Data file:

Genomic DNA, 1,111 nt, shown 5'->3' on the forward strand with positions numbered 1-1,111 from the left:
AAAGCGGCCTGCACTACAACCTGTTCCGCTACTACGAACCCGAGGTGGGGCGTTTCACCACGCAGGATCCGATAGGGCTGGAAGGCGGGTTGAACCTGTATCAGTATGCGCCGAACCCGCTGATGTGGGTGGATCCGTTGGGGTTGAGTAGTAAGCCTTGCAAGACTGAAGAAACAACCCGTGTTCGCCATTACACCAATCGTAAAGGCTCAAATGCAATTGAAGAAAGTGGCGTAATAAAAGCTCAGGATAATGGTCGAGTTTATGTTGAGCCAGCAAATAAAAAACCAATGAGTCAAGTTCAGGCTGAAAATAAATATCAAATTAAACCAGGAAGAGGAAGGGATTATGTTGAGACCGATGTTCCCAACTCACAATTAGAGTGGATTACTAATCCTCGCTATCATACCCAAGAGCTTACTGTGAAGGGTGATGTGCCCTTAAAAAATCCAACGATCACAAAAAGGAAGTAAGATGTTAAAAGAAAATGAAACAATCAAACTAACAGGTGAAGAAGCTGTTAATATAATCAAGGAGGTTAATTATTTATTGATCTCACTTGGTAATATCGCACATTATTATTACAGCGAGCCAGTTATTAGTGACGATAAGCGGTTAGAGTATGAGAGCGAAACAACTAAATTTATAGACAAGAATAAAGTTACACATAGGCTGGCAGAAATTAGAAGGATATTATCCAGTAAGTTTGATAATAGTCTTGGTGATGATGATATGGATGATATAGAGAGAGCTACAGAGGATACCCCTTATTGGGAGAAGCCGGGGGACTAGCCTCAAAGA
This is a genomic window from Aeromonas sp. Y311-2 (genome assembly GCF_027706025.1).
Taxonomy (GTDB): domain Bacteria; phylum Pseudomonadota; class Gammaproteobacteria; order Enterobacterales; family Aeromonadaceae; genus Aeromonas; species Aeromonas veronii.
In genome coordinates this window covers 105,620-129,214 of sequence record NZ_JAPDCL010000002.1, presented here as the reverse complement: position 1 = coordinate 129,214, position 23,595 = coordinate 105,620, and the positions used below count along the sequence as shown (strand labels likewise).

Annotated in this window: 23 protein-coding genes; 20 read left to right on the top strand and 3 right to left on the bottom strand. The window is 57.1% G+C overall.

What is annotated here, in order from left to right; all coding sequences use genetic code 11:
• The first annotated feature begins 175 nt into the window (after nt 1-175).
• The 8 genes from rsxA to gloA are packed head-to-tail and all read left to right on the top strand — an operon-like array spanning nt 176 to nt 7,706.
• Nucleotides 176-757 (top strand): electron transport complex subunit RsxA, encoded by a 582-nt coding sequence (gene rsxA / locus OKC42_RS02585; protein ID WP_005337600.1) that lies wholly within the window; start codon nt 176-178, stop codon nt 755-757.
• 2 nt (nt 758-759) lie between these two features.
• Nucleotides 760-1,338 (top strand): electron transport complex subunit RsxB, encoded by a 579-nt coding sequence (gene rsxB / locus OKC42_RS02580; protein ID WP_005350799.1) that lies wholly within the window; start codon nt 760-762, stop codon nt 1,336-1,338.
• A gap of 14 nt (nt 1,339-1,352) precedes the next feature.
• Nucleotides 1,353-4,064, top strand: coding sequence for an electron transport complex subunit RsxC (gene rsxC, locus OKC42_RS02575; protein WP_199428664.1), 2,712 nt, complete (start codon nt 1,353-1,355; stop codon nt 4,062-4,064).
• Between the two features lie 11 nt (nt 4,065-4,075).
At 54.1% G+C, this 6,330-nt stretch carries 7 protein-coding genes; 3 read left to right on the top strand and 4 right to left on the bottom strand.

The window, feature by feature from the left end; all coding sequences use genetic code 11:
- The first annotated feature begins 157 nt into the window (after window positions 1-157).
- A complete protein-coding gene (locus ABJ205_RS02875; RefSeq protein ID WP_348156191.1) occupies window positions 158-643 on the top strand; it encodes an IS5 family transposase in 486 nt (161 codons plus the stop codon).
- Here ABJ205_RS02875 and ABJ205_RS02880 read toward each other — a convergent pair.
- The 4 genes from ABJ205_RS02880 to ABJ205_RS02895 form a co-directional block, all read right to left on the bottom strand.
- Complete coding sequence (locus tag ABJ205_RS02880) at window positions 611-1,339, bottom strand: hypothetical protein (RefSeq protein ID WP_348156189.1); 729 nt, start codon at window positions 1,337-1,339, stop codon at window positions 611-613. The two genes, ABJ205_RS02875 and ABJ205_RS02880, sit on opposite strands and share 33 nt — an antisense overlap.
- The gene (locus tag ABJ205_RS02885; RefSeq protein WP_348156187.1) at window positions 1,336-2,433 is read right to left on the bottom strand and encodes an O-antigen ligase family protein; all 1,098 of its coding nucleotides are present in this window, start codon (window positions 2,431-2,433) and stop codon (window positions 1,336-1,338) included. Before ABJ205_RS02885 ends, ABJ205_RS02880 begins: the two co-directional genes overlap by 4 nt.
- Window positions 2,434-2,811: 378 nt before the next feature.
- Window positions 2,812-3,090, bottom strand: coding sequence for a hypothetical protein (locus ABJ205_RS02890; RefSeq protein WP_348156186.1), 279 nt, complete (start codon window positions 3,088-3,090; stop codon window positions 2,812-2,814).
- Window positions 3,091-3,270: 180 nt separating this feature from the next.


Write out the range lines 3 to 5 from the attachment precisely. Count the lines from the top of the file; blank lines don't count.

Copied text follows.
This is a genomic window from Aeromonas sp. Y311-2 (genome assembly GCF_027706025.1).
Taxonomy (GTDB): domain Bacteria; phylum Pseudomonadota; class Gammaproteobacteria; order Enterobacterales; family Aeromonadaceae; genus Aeromonas; species Aeromonas veronii.
In genome coordinates this window covers 105,620-129,214 of sequence record NZ_JAPDCL010000002.1, presented here as the reverse complement: position 1 = coordinate 129,214, position 23,595 = coordinate 105,620, and the positions used below count along the sequence as shown (strand labels likewise).